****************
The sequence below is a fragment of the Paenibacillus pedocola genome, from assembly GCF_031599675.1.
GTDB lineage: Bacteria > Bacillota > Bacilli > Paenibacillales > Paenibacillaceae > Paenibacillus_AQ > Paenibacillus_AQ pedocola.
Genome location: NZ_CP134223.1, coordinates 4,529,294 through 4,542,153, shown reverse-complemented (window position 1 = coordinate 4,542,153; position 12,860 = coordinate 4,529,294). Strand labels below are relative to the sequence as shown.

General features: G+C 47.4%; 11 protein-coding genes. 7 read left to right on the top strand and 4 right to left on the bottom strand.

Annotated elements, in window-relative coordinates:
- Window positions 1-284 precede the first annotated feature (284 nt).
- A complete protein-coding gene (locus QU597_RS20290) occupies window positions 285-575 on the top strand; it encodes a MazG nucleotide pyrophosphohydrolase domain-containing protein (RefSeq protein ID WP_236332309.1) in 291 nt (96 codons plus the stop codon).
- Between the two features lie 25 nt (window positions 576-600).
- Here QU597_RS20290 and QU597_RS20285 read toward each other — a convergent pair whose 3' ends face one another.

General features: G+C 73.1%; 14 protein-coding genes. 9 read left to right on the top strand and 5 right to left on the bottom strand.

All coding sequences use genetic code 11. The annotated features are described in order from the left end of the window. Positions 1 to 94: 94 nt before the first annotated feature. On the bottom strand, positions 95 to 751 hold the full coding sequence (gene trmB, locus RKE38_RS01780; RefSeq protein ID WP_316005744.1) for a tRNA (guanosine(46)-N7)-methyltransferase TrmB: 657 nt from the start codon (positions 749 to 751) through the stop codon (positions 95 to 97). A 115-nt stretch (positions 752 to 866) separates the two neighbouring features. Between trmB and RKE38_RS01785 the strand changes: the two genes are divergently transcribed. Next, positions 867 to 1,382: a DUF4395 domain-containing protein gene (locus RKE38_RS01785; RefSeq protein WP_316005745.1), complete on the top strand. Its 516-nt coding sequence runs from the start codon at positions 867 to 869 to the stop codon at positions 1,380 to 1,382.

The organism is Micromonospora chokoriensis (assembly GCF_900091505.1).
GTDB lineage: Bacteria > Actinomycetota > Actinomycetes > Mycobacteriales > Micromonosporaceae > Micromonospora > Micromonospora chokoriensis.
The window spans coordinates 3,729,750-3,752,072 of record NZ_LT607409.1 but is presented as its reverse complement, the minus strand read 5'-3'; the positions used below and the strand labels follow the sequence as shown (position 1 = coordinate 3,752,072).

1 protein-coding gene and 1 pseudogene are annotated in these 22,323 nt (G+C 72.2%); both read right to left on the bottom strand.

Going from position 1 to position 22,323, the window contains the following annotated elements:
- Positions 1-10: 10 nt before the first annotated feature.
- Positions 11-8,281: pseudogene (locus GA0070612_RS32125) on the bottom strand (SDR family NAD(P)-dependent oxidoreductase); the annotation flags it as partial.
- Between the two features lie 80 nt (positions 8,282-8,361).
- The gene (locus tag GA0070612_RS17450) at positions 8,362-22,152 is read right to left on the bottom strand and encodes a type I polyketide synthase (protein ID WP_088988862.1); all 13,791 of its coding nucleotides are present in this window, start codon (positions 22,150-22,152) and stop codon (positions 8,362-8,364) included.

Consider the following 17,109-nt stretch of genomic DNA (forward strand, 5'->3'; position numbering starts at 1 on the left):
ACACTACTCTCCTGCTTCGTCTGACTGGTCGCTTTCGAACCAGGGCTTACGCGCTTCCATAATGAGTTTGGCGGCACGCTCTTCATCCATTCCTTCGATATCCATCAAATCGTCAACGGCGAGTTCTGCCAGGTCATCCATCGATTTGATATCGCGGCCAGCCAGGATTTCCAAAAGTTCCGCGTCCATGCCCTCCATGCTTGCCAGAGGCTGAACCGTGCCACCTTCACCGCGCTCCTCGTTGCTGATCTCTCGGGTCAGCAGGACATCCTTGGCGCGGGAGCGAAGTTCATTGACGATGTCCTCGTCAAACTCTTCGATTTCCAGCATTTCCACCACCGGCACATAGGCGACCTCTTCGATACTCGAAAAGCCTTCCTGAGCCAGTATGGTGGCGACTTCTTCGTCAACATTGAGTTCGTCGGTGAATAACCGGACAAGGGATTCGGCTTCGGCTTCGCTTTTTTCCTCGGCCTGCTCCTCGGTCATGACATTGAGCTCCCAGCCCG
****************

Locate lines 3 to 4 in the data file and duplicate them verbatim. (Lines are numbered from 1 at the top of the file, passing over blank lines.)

Genome location: NZ_CP134223.1, coordinates 4,529,294 through 4,542,153, shown reverse-complemented (window position 1 = coordinate 4,542,153; position 12,860 = coordinate 4,529,294). Strand labels below are relative to the sequence as shown.

General features: G+C 47.4%; 11 protein-coding genes. 7 read left to right on the top strand and 4 right to left on the bottom strand.